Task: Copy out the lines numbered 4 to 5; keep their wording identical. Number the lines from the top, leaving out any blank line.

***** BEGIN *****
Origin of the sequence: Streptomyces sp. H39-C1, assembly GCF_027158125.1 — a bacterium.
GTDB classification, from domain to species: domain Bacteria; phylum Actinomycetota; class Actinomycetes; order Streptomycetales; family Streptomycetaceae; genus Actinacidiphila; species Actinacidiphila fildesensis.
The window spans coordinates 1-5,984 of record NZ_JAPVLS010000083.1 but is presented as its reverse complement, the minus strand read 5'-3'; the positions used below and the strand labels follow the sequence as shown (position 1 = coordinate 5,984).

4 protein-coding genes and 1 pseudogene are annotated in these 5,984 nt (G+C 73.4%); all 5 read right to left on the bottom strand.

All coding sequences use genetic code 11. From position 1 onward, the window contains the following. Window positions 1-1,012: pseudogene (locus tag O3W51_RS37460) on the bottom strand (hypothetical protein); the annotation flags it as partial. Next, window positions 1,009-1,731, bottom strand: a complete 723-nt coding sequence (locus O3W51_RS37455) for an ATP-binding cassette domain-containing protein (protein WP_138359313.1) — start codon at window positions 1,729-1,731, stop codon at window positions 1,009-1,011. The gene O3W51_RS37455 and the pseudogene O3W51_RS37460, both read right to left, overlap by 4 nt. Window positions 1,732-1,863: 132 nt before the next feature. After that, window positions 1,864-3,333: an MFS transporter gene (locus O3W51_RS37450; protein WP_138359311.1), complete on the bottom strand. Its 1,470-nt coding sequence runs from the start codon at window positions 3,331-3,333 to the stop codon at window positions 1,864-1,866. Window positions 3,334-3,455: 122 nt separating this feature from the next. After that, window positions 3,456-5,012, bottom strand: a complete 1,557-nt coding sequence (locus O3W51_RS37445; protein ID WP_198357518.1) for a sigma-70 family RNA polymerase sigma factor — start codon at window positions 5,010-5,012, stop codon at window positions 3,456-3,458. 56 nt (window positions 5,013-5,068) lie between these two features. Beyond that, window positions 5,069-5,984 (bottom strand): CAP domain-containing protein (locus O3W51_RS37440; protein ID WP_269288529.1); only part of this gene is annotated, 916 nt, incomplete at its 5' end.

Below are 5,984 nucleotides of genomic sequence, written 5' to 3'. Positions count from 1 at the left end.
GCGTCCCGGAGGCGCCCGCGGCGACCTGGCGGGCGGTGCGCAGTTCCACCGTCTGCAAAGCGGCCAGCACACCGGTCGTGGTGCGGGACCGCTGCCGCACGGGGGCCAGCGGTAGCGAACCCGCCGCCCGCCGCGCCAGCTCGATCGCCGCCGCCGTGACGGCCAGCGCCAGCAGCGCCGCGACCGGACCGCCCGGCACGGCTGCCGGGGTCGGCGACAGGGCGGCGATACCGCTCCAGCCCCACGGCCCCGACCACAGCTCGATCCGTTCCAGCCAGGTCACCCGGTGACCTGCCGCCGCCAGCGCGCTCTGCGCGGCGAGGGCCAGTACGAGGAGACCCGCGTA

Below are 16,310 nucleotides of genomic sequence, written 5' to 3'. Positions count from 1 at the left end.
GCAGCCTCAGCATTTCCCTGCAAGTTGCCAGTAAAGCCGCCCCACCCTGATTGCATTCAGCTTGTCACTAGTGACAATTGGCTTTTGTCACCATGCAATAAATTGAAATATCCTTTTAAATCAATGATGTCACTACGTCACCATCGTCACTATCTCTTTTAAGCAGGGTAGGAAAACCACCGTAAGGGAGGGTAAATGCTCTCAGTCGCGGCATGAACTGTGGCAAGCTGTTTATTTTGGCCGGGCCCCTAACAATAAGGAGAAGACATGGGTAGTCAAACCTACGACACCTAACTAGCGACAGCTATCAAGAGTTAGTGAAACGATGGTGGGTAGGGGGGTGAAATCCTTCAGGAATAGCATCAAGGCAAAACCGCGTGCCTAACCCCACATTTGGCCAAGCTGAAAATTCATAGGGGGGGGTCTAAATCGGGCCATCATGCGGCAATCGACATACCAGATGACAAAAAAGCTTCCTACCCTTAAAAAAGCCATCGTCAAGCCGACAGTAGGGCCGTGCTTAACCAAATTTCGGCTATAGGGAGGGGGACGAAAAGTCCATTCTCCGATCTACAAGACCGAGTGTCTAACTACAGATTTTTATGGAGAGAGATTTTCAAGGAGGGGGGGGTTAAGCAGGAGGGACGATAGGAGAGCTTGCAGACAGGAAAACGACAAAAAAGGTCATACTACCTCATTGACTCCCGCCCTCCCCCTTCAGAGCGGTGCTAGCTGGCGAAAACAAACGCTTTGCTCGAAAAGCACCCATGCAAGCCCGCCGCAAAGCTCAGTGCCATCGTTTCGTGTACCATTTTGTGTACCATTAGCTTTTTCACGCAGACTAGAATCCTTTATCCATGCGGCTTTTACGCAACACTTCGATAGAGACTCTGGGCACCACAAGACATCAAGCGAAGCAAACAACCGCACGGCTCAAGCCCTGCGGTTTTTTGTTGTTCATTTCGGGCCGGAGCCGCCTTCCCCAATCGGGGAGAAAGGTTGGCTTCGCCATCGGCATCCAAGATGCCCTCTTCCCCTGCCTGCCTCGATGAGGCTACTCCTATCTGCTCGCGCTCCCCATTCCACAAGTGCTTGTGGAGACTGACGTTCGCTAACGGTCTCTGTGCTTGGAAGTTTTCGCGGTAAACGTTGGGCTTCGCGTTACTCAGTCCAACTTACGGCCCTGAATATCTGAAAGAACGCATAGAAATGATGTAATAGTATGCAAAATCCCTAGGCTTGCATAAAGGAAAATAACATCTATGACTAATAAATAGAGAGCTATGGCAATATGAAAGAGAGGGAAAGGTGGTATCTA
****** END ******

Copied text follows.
4 protein-coding genes and 1 pseudogene are annotated in these 5,984 nt (G+C 73.4%); all 5 read right to left on the bottom strand.

All coding sequences use genetic code 11. From position 1 onward, the window contains the following. Window positions 1-1,012: pseudogene (locus tag O3W51_RS37460) on the bottom strand (hypothetical protein); the annotation flags it as partial. Next, window positions 1,009-1,731, bottom strand: a complete 723-nt coding sequence (locus O3W51_RS37455) for an ATP-binding cassette domain-containing protein (protein WP_138359313.1) — start codon at window positions 1,729-1,731, stop codon at window positions 1,009-1,011. The gene O3W51_RS37455 and the pseudogene O3W51_RS37460, both read right to left, overlap by 4 nt. Window positions 1,732-1,863: 132 nt before the next feature. After that, window positions 1,864-3,333: an MFS transporter gene (locus O3W51_RS37450; protein WP_138359311.1), complete on the bottom strand. Its 1,470-nt coding sequence runs from the start codon at window positions 3,331-3,333 to the stop codon at window positions 1,864-1,866. Window positions 3,334-3,455: 122 nt separating this feature from the next. After that, window positions 3,456-5,012, bottom strand: a complete 1,557-nt coding sequence (locus O3W51_RS37445; protein ID WP_198357518.1) for a sigma-70 family RNA polymerase sigma factor — start codon at window positions 5,010-5,012, stop codon at window positions 3,456-3,458. 56 nt (window positions 5,013-5,068) lie between these two features. Beyond that, window positions 5,069-5,984 (bottom strand): CAP domain-containing protein (locus O3W51_RS37440; protein ID WP_269288529.1); only part of this gene is annotated, 916 nt, incomplete at its 5' end.